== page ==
Sunday, December 21, 2014

Something to Think About

When you want to think about the stranglehold corporations have on the US economy and her government, ponder this chain of events:

1) In 1896, Henry Ford develops his first automobile engine, the quadricycle, designed to run primarily on ethanol.

1) In 1897, Rudolph Diesel wins a patent in Germany (he was not the first, but he appears to have been the fastest to the office) for the eponymous Diesel engine, designed to run on peanut and other biologic oils. He demonstrated this engine at the 1900 Paris Exposition, winning a prize for the most important innovation at that fair.

2) In 1898, a Russian firm, Branobel, secures a patent to produce a diesel engine that will run on unrefined crude oil.

3) In 1899, Krupp and Sulzer acquire the license to manufacture Diesel's engines, and begin introducing transport vehicles from cargo ships and submarines, to trains and trucks via sublicensees.

4) In 1908, Henry Ford introduces the Model T. It originally used an advanced quadricycle engine.

5) In 1913, Rudolph Diesel dies under very mysterious circumstances while sailing across the English Channel. His body is recovered days later by fishermen. He exhibited, according to witnesses, no signs of undue stress or depression, altho the last entry in his diary was a drawing of a cross.

6) One year later, Standard Oil unveils a petroleum-based diesel fuel and begins immediately mass producing it in response to demand created by World War I and the enormous vehicles that had to be moved around. That same year, the "Free Alcohol" bill, passed by Congress in 1906, is amended, encouraging the development of ethanol-based engines.

7) From 1893 forward, John D Rockefeller, the head honcho of Standard Oil, donates $350,000 to the Anti-Saloon League to help get Prohibition passed, thus prevented the manufacture of ethanol. The first Diesel-type engines were designed in 1892 (remember, Rudy was not the first, just the fastest to the patent office). Standard Oil, breaking with industry tradition, does not dump gasoline into rivers after refining crude oil. He uses it to power his machinery. He understands that it's almost pure profit.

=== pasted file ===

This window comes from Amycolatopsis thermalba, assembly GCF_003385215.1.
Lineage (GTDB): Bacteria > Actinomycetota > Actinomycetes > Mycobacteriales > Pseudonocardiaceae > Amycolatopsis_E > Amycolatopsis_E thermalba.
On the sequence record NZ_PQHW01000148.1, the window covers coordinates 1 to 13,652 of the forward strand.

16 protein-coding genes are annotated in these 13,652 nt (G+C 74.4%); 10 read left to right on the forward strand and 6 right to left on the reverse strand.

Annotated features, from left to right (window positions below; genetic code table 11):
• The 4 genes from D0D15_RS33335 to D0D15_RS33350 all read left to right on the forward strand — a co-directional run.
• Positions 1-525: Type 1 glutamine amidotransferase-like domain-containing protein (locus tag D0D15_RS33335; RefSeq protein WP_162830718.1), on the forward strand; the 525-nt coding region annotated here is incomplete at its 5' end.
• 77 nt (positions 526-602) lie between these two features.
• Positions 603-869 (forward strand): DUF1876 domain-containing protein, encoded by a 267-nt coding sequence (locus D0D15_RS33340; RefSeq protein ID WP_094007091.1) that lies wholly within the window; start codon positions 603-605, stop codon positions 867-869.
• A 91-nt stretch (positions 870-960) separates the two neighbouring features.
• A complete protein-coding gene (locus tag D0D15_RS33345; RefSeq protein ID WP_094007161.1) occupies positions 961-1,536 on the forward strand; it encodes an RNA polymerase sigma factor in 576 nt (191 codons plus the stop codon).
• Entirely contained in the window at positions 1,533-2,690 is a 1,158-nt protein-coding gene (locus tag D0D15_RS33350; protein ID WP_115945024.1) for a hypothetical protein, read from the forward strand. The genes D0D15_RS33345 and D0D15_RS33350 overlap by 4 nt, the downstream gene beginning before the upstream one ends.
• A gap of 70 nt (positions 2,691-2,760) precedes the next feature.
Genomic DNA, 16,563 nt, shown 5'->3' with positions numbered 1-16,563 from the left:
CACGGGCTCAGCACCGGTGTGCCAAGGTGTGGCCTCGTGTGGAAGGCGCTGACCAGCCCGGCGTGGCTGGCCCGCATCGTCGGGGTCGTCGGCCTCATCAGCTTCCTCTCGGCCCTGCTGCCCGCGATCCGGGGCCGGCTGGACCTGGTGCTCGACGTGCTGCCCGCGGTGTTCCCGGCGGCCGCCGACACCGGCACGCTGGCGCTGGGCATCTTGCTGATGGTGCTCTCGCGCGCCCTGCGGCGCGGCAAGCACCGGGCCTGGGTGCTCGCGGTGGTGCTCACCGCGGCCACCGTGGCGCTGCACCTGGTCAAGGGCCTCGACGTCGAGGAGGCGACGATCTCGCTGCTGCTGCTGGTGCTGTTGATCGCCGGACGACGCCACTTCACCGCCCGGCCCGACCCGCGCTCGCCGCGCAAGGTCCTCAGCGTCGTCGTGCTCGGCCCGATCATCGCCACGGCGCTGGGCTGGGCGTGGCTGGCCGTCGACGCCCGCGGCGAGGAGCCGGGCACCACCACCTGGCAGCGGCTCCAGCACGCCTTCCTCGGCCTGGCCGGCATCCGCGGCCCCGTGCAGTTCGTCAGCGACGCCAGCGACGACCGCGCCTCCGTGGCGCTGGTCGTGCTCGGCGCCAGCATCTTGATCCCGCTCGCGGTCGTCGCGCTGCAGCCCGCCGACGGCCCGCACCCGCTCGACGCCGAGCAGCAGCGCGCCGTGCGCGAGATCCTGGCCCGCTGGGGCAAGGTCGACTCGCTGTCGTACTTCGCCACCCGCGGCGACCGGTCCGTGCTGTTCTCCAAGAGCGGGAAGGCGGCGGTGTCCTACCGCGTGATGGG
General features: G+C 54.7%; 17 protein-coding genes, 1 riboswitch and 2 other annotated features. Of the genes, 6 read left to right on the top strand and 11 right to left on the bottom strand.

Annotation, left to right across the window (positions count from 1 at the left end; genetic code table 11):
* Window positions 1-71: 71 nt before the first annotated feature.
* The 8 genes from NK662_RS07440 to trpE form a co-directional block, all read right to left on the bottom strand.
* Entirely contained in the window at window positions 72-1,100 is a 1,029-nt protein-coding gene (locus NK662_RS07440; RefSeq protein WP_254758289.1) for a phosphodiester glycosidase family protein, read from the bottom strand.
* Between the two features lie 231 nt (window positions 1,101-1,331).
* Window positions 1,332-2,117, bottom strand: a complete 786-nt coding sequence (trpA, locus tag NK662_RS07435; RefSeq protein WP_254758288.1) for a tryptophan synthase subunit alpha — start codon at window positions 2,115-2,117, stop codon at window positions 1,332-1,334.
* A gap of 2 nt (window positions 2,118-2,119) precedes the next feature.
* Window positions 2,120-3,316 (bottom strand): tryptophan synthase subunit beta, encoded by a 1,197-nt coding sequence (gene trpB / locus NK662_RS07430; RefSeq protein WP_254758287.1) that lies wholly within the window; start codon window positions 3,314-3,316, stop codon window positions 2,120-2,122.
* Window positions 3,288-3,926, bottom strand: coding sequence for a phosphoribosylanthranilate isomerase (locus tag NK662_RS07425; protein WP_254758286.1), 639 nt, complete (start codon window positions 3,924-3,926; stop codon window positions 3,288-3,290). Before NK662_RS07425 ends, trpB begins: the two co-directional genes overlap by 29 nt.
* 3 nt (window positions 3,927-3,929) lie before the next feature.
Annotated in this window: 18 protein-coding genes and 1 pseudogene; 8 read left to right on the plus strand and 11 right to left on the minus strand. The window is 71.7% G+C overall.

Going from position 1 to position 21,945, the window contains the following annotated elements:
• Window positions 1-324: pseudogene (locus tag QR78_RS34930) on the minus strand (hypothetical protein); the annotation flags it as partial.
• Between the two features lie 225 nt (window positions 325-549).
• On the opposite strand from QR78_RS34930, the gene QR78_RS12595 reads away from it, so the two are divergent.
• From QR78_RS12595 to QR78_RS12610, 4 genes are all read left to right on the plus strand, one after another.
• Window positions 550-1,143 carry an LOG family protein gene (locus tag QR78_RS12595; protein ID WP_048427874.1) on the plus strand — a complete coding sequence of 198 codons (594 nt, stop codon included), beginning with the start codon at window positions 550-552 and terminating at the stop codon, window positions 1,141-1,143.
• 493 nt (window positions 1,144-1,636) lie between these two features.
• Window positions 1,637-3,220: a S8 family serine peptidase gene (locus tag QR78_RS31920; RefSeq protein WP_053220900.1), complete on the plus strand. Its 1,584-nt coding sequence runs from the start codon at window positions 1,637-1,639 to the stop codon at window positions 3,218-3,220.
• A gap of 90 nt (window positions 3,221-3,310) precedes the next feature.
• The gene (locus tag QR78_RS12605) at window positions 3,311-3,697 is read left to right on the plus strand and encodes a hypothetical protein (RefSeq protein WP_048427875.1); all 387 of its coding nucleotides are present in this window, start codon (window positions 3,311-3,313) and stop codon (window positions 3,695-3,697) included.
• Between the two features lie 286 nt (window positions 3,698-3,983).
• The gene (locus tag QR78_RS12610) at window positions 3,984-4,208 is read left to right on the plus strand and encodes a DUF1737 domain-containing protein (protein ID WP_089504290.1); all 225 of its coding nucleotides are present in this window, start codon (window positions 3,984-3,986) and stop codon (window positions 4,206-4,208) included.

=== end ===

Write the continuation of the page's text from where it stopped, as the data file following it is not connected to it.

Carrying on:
8) The Volstead Act is passed by Congress, along with what will be the Eighteenth Amendment creating Prohibition, on October 28, 1919. Prohibition is ratified on January 16, 1920, an astoundingly quick turnaround. All mass production of alcohol, including the non-potable ethanol, ceases in the United States.

9) Henry Ford removes the ethanol (and kerosene) components from his car engines in the 1932 model year by introducing the V8 Flathead engine. 

10) Prohibition is repealed on December 5, 1933. The Eighteenth Amendment is the only Amendment repealed entirely in the Constitution.

What two names leap off the page at you, time and again? Would you call this a timeline of fuel or of a feud?